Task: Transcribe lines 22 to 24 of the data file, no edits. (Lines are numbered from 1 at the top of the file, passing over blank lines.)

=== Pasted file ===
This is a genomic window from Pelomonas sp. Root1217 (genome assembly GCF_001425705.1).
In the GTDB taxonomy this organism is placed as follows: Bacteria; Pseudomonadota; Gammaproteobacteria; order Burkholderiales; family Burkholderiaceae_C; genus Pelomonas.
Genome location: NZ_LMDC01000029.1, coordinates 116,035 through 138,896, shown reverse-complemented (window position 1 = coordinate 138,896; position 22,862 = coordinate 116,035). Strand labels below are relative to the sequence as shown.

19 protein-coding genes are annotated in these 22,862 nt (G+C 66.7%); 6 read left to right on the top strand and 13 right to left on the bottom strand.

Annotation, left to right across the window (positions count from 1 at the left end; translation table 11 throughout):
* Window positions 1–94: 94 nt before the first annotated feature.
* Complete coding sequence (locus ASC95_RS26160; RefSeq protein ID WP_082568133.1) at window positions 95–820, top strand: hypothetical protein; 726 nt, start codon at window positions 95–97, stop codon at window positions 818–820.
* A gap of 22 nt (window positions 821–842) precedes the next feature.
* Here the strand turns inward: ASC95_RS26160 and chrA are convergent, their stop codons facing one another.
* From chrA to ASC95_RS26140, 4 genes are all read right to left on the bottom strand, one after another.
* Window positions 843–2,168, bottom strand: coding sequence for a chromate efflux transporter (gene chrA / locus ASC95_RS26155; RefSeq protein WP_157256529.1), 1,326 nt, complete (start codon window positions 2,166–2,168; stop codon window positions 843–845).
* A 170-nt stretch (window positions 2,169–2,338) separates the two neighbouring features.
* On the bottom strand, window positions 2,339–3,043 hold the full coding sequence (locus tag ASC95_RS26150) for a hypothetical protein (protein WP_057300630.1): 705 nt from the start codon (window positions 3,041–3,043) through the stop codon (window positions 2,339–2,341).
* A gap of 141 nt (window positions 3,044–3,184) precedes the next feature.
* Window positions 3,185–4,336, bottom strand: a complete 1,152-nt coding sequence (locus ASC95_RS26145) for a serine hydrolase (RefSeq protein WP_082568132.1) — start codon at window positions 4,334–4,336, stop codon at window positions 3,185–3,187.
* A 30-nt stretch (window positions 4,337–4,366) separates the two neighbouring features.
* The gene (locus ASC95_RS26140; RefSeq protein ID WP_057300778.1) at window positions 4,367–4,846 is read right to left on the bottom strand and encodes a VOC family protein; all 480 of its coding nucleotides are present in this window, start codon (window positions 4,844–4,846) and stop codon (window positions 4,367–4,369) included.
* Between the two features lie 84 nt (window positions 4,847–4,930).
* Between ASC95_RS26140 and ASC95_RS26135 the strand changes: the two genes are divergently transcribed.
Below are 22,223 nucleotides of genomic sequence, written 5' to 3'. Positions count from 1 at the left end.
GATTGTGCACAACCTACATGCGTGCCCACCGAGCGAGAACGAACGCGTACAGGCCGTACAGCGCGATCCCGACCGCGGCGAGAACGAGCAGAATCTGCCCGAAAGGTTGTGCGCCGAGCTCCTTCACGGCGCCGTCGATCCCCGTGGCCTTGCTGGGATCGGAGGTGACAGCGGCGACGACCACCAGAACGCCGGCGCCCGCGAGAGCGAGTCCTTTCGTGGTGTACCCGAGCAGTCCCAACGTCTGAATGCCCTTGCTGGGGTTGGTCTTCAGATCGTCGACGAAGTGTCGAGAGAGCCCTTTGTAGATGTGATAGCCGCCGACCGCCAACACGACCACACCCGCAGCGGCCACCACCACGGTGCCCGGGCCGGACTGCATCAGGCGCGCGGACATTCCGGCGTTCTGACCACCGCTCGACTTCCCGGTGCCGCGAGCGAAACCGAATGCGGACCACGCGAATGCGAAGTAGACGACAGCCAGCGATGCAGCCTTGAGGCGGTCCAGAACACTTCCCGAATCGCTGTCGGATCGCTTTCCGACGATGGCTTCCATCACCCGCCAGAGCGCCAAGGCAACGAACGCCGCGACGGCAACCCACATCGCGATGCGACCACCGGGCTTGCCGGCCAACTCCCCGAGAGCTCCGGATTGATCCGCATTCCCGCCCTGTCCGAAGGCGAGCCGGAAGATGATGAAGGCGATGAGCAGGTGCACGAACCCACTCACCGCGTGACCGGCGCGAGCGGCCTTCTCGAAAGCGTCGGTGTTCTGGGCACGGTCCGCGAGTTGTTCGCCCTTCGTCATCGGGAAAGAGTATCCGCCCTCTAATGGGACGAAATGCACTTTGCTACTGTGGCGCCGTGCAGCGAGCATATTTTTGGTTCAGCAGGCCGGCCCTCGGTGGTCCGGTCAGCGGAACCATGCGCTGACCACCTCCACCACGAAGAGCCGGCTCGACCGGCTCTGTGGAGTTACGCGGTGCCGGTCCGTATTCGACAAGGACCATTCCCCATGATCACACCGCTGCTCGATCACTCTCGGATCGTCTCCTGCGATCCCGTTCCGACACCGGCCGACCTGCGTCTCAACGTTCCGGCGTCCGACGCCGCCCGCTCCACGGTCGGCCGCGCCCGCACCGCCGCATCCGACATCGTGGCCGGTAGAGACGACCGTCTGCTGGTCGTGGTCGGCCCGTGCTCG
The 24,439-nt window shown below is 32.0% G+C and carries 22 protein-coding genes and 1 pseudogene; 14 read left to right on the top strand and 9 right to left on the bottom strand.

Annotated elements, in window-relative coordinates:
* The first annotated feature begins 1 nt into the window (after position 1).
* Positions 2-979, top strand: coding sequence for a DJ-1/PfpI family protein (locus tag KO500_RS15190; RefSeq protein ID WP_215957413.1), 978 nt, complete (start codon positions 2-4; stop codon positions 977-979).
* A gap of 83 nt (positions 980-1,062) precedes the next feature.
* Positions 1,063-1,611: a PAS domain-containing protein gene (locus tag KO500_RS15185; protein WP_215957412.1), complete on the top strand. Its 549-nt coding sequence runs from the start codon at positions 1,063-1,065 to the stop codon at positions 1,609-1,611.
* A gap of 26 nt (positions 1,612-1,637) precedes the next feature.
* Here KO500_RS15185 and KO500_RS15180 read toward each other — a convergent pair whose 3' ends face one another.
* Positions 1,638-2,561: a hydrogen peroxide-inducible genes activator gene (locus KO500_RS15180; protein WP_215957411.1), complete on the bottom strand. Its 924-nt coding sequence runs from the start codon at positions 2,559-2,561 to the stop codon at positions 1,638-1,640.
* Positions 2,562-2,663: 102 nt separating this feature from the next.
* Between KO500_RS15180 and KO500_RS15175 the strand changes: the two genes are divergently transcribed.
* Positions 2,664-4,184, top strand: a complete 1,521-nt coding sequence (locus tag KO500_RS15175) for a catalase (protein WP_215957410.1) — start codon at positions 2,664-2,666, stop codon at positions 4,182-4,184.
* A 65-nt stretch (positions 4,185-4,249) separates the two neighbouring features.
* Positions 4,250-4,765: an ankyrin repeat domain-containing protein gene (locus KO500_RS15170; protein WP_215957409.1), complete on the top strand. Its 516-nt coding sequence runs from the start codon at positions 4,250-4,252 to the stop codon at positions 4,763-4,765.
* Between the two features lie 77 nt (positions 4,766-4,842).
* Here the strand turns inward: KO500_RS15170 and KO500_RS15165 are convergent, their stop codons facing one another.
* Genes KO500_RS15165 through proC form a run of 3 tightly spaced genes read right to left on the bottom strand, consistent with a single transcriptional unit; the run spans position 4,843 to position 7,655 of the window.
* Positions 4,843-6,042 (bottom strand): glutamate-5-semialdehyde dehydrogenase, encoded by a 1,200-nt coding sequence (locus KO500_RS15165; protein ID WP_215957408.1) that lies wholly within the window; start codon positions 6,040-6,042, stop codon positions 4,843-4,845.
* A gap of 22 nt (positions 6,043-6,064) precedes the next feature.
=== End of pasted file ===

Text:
The 24,439-nt window shown below is 32.0% G+C and carries 22 protein-coding genes and 1 pseudogene; 14 read left to right on the top strand and 9 right to left on the bottom strand.

Annotated elements, in window-relative coordinates:
* The first annotated feature begins 1 nt into the window (after position 1).